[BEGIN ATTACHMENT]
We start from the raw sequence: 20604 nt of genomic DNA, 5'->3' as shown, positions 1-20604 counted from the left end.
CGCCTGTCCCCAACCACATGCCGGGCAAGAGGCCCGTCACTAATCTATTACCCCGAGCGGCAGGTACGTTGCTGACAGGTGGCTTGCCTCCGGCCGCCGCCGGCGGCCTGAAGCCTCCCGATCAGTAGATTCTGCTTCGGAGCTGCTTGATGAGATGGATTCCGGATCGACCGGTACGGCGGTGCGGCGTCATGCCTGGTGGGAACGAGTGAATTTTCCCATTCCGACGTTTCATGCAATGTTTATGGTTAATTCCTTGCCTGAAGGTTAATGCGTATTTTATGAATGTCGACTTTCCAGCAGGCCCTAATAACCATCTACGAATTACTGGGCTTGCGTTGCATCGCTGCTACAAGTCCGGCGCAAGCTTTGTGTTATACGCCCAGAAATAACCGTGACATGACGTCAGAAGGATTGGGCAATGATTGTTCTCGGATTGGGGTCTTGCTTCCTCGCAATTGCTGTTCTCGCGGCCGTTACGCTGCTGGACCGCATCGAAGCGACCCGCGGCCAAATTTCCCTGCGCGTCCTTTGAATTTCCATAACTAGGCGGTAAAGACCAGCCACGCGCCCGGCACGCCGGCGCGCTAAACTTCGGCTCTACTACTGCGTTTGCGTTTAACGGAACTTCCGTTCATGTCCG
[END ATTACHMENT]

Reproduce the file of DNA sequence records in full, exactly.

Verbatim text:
We start from the raw sequence: 20604 nt of genomic DNA, 5'->3' as shown, positions 1-20604 counted from the left end.
CGCCTGTCCCCAACCACATGCCGGGCAAGAGGCCCGTCACTAATCTATTACCCCGAGCGGCAGGTACGTTGCTGACAGGTGGCTTGCCTCCGGCCGCCGCCGGCGGCCTGAAGCCTCCCGATCAGTAGATTCTGCTTCGGAGCTGCTTGATGAGATGGATTCCGGATCGACCGGTACGGCGGTGCGGCGTCATGCCTGGTGGGAACGAGTGAATTTTCCCATTCCGACGTTTCATGCAATGTTTATGGTTAATTCCTTGCCTGAAGGTTAATGCGTATTTTATGAATGTCGACTTTCCAGCAGGCCCTAATAACCATCTACGAATTACTGGGCTTGCGTTGCATCGCTGCTACAAGTCCGGCGCAAGCTTTGTGTTATACGCCCAGAAATAACCGTGACATGACGTCAGAAGGATTGGGCAATGATTGTTCTCGGATTGGGGTCTTGCTTCCTCGCAATTGCTGTTCTCGCGGCCGTTACGCTGCTGGACCGCATCGAAGCGACCCGCGGCCAAATTTCCCTGCGCGTCCTTTGAATTTCCATAACTAGGCGGTAAAGACCAGCCACGCGCCCGGCACGCCGGCGCGCTAAACTTCGGCTCTACTACTGCGTTTGCGTTTAACGGAACTTCCGTTCATGTCCG